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Asian Journal of Animal and Veterinary Advances

Effects of Coffee Ground Silage Feeding in Reducing Somatic Cell Count in Bovine Subclinical Mastitis Milk

Kazuhiro Kawai, Kana Kuruhara, Yutaka Matano, Kiyoshi Akiyama, Shinji Hashimura, Sachi Tanaka, Yoshio Kiku, Aiko Watanabe and Yasunori Shinozuka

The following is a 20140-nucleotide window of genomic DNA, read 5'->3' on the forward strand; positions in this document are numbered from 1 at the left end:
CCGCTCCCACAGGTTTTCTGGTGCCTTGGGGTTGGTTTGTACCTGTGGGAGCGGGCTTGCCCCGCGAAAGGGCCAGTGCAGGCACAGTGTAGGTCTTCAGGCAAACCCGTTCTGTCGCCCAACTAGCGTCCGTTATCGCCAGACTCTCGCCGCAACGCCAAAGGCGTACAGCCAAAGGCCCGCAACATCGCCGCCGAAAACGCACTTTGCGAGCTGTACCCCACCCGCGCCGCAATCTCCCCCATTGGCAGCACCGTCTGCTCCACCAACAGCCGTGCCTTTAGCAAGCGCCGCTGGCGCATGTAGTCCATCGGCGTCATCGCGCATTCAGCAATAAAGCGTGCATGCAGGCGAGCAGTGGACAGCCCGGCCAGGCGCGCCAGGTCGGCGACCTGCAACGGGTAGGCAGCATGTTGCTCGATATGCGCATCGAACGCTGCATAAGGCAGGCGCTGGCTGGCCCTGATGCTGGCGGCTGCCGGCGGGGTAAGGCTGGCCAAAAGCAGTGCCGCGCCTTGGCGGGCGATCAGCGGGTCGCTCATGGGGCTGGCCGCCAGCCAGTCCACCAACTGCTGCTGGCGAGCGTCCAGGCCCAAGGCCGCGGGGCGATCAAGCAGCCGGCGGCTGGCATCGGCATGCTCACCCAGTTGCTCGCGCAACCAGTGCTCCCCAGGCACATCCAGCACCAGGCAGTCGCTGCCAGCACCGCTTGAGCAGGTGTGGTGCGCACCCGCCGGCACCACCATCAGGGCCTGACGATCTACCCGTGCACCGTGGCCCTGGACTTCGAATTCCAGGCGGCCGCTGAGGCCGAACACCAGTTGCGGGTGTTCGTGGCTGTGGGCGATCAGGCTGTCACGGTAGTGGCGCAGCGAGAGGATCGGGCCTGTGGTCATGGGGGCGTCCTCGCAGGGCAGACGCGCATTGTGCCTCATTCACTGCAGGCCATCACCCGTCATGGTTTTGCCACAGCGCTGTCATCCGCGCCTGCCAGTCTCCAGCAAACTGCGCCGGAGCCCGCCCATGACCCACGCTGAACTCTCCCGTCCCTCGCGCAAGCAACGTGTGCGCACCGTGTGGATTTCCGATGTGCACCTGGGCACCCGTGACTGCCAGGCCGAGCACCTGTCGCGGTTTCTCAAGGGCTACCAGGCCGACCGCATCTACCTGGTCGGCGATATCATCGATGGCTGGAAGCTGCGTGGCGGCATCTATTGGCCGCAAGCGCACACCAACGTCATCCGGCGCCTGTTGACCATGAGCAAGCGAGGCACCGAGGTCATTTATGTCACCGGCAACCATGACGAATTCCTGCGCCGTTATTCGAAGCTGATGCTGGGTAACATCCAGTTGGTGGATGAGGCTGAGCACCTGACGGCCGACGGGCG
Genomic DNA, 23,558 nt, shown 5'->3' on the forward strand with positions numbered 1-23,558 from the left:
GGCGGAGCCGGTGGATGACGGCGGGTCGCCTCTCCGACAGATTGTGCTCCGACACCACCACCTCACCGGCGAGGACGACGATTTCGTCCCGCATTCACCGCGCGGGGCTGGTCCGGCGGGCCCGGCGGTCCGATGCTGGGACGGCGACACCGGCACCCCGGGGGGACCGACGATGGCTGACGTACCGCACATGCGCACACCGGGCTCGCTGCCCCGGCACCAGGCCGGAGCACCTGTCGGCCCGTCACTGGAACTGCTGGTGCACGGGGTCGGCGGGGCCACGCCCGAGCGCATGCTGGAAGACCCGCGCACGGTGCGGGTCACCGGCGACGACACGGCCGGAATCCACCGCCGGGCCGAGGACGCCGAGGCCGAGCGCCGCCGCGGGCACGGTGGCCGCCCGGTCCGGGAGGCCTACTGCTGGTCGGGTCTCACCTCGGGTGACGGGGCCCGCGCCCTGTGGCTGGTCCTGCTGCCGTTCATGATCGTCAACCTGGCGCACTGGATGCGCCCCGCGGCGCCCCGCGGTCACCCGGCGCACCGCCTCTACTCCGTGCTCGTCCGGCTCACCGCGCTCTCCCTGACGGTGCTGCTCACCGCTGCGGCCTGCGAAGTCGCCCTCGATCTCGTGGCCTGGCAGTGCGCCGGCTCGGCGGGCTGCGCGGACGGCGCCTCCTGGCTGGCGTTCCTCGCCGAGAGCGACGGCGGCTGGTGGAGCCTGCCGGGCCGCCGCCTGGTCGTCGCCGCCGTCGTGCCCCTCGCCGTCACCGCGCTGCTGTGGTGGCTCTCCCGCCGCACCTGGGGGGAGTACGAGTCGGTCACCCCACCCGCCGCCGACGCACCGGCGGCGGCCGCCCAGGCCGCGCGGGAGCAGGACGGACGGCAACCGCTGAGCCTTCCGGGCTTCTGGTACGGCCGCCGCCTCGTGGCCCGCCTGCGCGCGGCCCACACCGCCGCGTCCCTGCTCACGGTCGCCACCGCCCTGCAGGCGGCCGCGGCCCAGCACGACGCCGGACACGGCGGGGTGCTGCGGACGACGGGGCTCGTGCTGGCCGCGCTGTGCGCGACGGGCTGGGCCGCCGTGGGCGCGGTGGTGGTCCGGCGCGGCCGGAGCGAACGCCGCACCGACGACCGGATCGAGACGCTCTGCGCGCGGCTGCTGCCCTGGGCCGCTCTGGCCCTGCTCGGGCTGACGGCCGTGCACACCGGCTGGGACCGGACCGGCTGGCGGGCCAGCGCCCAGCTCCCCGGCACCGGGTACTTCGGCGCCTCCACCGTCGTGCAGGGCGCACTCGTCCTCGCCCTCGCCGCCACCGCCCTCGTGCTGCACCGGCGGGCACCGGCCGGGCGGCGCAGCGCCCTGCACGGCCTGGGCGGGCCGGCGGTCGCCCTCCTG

Abstract: Background and Objective: Bovine subclinical mastitis increases somatic cell count (SCC) without showing clinical symptoms, thus resulting in substantial economic losses to dairy farms. Numerous attempts to reduce SCC without using antibiotics have been reported but they have yet to be applied widely. This study investigated whether SCC can be reduced by feeding coffee ground silage containing large amounts of polyphenol, which is an inexpensive antioxidant to cows with subclinical mastitis. Materials and Methods: In cows with subclinical mastitis, the coffee ground silage feeding group was fed by adding 1.5 kg day–1 to normal feed and feed in the control group was not supplemented. Blood and milk were collected every week, the SCC in the quarter milk was measured and the oxygen radical absorbance capacity (ORAC) values in the blood and milk and the thiobarbituric acid reactive substances (TBARS) value in milk were measured. In order to investigate the immune kinetics, leukocyte subpopulation analysis was performed for 7 days after feeding. Results: Although the SCC did not show a significant decrease in the non-feeding group (n = 9), in the coffee ground silage feeding group (n = 11), it was decreased significantly (p<0.01) at the 5th week. Furthermore, ORAC values were significantly higher (p<0.05) in the coffee ground silage group (n = 5) than in the non-feeding group (n = 6), the TBARS value was significantly lower (p<0.01). In addition, bulk milk SCC after feeding was also observed in 150 milking cattle in the summer season under heat stress. Furthermore, in the subpopulation of leukocytes after 7 days of feeding, there was a significant increase in CD4+cells and CD14+MHC class II+cells on day 1 after feeding. Conclusion: These results suggest that feeding of coffee ground silage to cows with subclinical mastitis increased the antioxidant activity and immune activity, leading to a decrease SCC in milk.

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